Do not take a glycerin suppository with any other laxative, including mineral oil laxatives like liquid paraffin, stool softeners like docusate sodium or other stimulant laxatives like bisacodyl.
It is not known whether glycerine passes into breast milk or whether it harms a nursing baby. You should not use this medication while you are breastfeeding without first speaking to your doctor. There may be safer laxatives that your doctor can recommend that you take while you are breastfeeding.
Inform your doctor of any other drugs you are taking before you take glycerine rectal suppositories. It’s possible that the suppositories may cause drug interactions with other medicines, including prescription medications and herbal remedies.
Glycerine suppositories are for the effective treatment of occasional constipation only. There are no other uses for this medication and therefore should only be used to provide relief from constipation.
To make sure a glycerine rectal suppository is safe for you to take, you must speak with your doctor or health care provider first if any of the following apply to you:
- If you are experiencing nausea, vomiting or stomach pain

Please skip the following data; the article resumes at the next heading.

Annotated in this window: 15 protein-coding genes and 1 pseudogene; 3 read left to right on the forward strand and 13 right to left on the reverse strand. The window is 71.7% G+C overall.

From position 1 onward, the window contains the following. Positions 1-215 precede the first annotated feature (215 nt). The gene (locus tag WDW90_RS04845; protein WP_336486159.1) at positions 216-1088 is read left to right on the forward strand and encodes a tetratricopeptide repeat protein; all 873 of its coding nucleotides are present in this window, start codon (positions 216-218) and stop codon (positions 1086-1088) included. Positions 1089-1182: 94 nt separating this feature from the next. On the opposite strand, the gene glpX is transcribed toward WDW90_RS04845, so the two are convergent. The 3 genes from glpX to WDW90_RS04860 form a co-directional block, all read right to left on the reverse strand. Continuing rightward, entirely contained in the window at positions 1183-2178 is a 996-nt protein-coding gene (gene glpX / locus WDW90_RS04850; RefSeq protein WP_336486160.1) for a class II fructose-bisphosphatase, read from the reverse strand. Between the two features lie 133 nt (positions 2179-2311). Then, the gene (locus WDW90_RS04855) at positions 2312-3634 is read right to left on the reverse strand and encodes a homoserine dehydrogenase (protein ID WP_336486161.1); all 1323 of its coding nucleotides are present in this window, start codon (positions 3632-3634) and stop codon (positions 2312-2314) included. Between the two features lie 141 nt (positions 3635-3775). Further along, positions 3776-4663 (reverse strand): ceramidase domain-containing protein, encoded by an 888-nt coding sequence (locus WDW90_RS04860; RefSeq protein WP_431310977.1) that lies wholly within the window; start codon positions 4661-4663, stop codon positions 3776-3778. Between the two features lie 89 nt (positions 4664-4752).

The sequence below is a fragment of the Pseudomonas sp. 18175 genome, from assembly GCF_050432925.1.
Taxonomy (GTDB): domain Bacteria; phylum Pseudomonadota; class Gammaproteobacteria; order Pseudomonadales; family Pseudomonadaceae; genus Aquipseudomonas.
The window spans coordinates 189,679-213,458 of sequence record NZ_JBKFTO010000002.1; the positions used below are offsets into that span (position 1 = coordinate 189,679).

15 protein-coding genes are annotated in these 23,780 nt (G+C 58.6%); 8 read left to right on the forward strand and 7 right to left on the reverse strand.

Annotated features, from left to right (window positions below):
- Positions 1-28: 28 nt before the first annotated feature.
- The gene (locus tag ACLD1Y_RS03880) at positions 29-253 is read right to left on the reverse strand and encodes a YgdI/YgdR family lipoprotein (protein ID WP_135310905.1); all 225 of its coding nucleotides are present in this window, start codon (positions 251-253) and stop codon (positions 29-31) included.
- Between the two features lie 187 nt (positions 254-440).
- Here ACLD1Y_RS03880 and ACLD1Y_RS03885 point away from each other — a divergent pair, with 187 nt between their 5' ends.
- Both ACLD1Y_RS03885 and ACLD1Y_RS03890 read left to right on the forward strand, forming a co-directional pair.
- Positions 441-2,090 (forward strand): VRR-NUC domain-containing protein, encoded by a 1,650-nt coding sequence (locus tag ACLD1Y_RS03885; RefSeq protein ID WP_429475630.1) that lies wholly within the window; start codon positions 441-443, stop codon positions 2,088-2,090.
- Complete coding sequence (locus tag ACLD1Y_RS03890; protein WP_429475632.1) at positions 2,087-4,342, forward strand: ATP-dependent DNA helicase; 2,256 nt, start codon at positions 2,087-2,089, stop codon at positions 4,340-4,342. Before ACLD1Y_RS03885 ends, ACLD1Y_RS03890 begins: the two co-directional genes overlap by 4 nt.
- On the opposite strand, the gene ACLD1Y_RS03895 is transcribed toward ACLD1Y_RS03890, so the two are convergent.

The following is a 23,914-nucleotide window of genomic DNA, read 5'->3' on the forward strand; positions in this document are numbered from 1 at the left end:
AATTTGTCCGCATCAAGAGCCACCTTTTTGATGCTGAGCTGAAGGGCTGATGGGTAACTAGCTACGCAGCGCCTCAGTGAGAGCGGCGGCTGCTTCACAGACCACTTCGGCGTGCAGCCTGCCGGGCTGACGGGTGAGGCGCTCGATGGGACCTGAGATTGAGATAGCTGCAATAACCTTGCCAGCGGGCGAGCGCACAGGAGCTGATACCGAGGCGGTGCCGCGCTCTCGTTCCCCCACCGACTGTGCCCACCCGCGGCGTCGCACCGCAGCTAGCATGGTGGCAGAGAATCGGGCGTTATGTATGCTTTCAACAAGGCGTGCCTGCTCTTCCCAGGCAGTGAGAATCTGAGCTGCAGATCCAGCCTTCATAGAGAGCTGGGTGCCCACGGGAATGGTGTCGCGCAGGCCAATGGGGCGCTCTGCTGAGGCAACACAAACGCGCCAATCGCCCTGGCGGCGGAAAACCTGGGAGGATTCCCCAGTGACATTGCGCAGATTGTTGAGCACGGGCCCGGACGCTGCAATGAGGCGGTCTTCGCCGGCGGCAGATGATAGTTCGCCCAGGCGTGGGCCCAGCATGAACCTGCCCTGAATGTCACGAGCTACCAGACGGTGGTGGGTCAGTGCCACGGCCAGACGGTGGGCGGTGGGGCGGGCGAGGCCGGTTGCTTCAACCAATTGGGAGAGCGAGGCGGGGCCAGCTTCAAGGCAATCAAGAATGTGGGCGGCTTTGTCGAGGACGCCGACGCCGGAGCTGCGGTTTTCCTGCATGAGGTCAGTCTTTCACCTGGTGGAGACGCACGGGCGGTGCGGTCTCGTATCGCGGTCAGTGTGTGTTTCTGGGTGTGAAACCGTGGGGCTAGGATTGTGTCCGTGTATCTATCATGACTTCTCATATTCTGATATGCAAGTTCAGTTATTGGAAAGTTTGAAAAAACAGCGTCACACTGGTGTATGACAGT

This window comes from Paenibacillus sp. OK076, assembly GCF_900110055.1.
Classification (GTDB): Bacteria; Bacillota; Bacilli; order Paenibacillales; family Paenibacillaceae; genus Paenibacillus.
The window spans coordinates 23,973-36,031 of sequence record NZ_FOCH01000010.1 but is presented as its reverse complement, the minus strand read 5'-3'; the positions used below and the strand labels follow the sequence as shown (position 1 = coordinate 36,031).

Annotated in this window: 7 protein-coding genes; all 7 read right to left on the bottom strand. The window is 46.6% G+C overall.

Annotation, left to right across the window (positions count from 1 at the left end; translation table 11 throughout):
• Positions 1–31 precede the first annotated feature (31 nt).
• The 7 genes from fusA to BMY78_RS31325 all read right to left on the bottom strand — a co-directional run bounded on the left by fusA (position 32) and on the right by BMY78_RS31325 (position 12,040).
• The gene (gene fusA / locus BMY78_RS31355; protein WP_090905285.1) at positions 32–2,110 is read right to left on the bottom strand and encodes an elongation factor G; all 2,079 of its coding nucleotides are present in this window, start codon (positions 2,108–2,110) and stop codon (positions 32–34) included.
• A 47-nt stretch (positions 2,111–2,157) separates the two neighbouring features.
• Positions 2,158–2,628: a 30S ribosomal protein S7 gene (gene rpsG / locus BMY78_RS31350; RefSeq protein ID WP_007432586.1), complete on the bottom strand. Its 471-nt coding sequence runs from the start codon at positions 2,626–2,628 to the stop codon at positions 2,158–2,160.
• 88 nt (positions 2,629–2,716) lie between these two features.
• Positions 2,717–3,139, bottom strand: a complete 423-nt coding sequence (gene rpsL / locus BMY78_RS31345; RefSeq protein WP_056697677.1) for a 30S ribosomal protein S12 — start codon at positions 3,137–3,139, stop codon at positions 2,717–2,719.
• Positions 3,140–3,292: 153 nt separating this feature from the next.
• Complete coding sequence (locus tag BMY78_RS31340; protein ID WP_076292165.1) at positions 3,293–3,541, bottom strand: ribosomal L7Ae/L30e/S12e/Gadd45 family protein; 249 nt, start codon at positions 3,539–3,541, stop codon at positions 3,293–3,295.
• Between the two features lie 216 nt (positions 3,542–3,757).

- Rectal bleeding
- A change in bowel habits that has lasted for two weeks or more
- If you have been or are using any other laxative for longer than one week
- If you have toxic megacolon or ulcerative colitis
- If you are experiencing haemorrhoids or anal fissures
This is not an exhaustive list of warnings and potential interactions. For further drug information, consult the patient information leaflet or speak with your doctor.
You must take glycerine suppositories exactly as your doctor has told you to. Do not share this medication with anyone else. Never exceed the stated dose. If you are in any way unsure of how to take glycerine suppositories or how much to take, check the medicine label or speak with your doctor or pharmacist for clarification.
Glycerine suppositories are for rectal use only. Never swallow a glycerine suppository.